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Taking in the view – of hippos – in Zimbabwe. (African Bush Camps)
Taking in the view – of hippos – in Zimbabwe. (African Bush Camps)

Why safari in Zimbabwe? It’s got the best-trained guides Add to ...

“When he looks away, crawl on your hands and knees over there,” Nkomo croaked into my ear, pointing to a nearby bush. I quickly complied. Soon we had crawled far enough to walk in a low, silent stoop. A few minutes later, we were back upright and Nkomo, feeling at ease again, hoisted the gun back onto his shoulder. We arrived back at our Jeep, climbing into the back to enjoy a couple cold ones. Within half an hour, the bull we had furtively viewed sauntered through the bushes and walked across the dirt road in front of us, turning to take us in as he headed to a watering hole.

“He has not seen us,” said Nkomo, twisting his lips into a slightly mischievous smile. “He thinks he is seeing us for the first time.”


What to see

Victoria Falls One of the world’s largest waterfalls (its white curtain of water is larger than any other), Victoria Falls is amongst the mightiest and most breathtaking sights on Earth. It is split between Zambia and Zimbabwe; the latter arguably has the better views. If you’re visiting during the rainy season (November to May), bring or rent a raincoat – a walk along the Zimbabwean side brings a good, thorough soaking.

Hwange National Park This giant wildlife preserve is home to more than 100 different mammals and 400-plus types of birds. The animals that roam its vast, subtropical plains include cheetah, wild dog, hyena, giraffe and zebra, plus all of the Big Five – white rhino, Cape buffalo, leopard, lion and the world’s largest concentration of elephants (more than 30,000). Many lodges, with varying levels of luxury and amenities, are located around and even inside the park.

The Great Zimbabwe Located in the country’s southeast, this UNESCO World Heritage Site is one of Africa’s greatest historical and architectural treasures (and the place from which the modern country takes its name). The site preserves the legendary city of the Queen of Sheba, and was built by the Shona civilization between 1100 and 1450 AD. It is divided into three sections (the Hill Ruins, the Valley Ruins and the Main Enclosure) that spreads over almost 800 hectares.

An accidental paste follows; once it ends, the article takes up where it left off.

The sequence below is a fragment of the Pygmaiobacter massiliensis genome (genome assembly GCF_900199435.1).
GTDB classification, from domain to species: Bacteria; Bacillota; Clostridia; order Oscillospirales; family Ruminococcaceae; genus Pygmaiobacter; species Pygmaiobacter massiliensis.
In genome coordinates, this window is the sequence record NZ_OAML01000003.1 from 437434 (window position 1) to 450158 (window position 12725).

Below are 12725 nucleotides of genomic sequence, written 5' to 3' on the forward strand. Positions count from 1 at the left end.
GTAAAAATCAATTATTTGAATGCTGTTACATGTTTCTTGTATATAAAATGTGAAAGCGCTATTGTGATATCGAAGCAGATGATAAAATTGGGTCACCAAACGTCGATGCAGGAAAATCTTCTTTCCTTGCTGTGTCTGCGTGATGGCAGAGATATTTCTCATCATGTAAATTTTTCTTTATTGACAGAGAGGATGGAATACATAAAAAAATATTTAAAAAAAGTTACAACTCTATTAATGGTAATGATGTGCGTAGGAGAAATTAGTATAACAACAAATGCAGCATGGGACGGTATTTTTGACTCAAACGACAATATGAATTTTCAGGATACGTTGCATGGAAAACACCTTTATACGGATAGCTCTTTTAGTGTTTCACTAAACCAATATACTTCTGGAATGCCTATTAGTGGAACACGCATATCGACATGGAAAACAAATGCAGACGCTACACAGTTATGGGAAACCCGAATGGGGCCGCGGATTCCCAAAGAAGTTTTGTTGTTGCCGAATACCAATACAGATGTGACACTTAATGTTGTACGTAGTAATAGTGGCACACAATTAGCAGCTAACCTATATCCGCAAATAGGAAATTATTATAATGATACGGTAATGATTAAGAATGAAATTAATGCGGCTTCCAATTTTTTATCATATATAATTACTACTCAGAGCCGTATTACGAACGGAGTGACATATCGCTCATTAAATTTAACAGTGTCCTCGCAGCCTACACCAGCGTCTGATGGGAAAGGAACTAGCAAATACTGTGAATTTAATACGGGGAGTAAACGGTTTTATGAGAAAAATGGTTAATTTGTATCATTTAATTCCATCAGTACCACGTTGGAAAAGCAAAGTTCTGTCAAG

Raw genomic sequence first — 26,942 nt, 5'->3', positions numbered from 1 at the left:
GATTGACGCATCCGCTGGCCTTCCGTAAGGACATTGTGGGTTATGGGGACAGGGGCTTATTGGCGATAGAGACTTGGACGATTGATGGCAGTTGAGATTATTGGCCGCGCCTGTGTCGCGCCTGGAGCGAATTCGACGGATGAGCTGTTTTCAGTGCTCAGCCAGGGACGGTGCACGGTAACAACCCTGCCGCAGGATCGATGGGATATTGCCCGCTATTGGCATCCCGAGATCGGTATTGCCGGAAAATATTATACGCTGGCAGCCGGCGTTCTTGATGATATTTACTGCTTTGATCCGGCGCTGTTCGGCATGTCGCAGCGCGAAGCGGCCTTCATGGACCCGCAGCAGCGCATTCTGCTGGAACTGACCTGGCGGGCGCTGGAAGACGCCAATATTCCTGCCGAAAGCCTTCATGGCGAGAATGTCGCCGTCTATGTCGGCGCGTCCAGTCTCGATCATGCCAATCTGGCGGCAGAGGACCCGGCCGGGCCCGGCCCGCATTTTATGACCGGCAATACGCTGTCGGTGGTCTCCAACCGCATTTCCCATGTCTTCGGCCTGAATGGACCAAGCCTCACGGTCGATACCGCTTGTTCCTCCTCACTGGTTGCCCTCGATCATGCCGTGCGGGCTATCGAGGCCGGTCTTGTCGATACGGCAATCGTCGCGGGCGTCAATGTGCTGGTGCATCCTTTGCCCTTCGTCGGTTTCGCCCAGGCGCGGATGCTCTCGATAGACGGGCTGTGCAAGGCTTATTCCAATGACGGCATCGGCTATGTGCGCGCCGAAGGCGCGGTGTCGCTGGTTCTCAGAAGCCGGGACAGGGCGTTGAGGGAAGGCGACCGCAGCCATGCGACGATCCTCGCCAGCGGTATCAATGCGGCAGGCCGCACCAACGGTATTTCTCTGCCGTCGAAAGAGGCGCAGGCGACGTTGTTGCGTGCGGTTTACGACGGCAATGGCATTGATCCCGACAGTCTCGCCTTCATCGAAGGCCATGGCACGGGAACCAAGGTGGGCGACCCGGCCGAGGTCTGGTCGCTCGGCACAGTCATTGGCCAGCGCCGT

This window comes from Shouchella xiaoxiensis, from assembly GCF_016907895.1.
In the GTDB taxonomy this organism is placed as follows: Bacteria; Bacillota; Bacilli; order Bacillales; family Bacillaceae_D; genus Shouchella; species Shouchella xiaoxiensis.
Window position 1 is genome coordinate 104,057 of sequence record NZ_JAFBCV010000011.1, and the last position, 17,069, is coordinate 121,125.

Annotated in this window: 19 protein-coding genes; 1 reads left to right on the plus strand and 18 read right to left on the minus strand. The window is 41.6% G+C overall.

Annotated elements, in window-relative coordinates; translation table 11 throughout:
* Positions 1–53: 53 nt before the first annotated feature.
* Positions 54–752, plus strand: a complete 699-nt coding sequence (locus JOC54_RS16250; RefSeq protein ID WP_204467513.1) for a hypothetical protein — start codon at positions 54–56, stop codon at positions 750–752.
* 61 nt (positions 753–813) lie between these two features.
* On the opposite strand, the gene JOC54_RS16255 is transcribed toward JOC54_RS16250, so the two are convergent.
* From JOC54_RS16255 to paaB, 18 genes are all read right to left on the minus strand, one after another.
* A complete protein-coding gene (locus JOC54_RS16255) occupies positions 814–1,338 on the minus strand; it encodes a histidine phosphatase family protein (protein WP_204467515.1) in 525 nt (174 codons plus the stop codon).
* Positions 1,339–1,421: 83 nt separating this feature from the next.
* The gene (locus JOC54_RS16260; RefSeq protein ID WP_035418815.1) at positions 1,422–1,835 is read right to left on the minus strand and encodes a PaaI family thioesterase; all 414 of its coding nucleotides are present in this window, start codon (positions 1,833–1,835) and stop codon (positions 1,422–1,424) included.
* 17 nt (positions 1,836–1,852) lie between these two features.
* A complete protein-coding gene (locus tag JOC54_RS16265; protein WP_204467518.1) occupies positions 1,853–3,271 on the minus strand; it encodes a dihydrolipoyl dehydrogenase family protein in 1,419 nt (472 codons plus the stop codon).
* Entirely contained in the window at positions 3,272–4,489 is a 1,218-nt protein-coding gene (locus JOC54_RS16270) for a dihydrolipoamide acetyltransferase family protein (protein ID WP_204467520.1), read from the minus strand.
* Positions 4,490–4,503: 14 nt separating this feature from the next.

Mana Pools National Park Set on the Zambezi River, this reserve offers both aquatic adventures and wildlife viewing. On “canoeing safaris,” you can paddle past elephants, hippos, buffalo and crocs. The park’s pools are one of the few sources of water during Zimbabwe’s dry season (June to October), meaning that an array of wildlife can be viewed here during these months.

Matobo Hills National Park Inhabited since the Stone Age, the park is renowned for its rock paintings, which date back as far as 13,000 years, and beautiful hills of granite. Matobo is also home to a wildlife reserve and serves as the final resting place of Cecil John Rhodes.

Expert Africa This U.K.-based tour operator offers tailor-made itineraries, including transfers, lodging and other arrangements. expertafrica.com; 1-800-242-2434


Where to Stay

Somalisa Camp This luxury tented camp is surrounded by Hwange National Park and features just 12 beds. Tented rooms include full-size beds, wardrobes, ensuite bathrooms and some electricity. On the edge of the camp, a watering hole draws elephants each day, affording amazing opportunities for up-close viewing. Rooms start at $330 (U.S.) in low season and include meals and daily game drives. africanbushcamps.com

Camp Amalinda Nestled into the granite of Matobo Hills National Park, rooms in this unusual hotel are built into the rock. While the overall effect is definitely “cave,” accommodations are comfortable and include beds with mosquito nets, ensuite bathrooms and even small patios equipped with outdoor furniture. There’s also a pool, spa, and opportunities for game drives and guided hikes. Rooms start at $280 (U.S.) per person in low season and include drinks and full board. campamalinda.com

Illala Lodge Located just steps from Victoria Falls, this boutique hotel is also within easy walking distance of the shops in town. Rooms are comfortable and include WiFi and satellite television. Excursions can be booked through the hotel’s activities office; the Ra-Ikane, a sunset cruise up the Zambezi River, is definitely recommended. Rooms start at $160 (U.S.) per person, including breakfast. ilalalodge.com

SAFETY TIPS: The government of Canada has no nationwide advisory in place for Zimbabwe, but advises travellers to “exercise a high degree of caution due to the unpredictable security situation.” The next election is expected to take place in July, which could lead to violence in some parts. In general, the country is safe to visit. Street crime is common, however, and avoid travelling alone. Use a trustworthy tourist operator to arrange airport transfers, and stay at good hotels and camps. For more information, visit travel.gc.ca/destinations/zimbabwe.

Tim Johnson spends most days on the road. He visited Zimbabwe courtesy of Expert Africa. The company did not approve or review this article.

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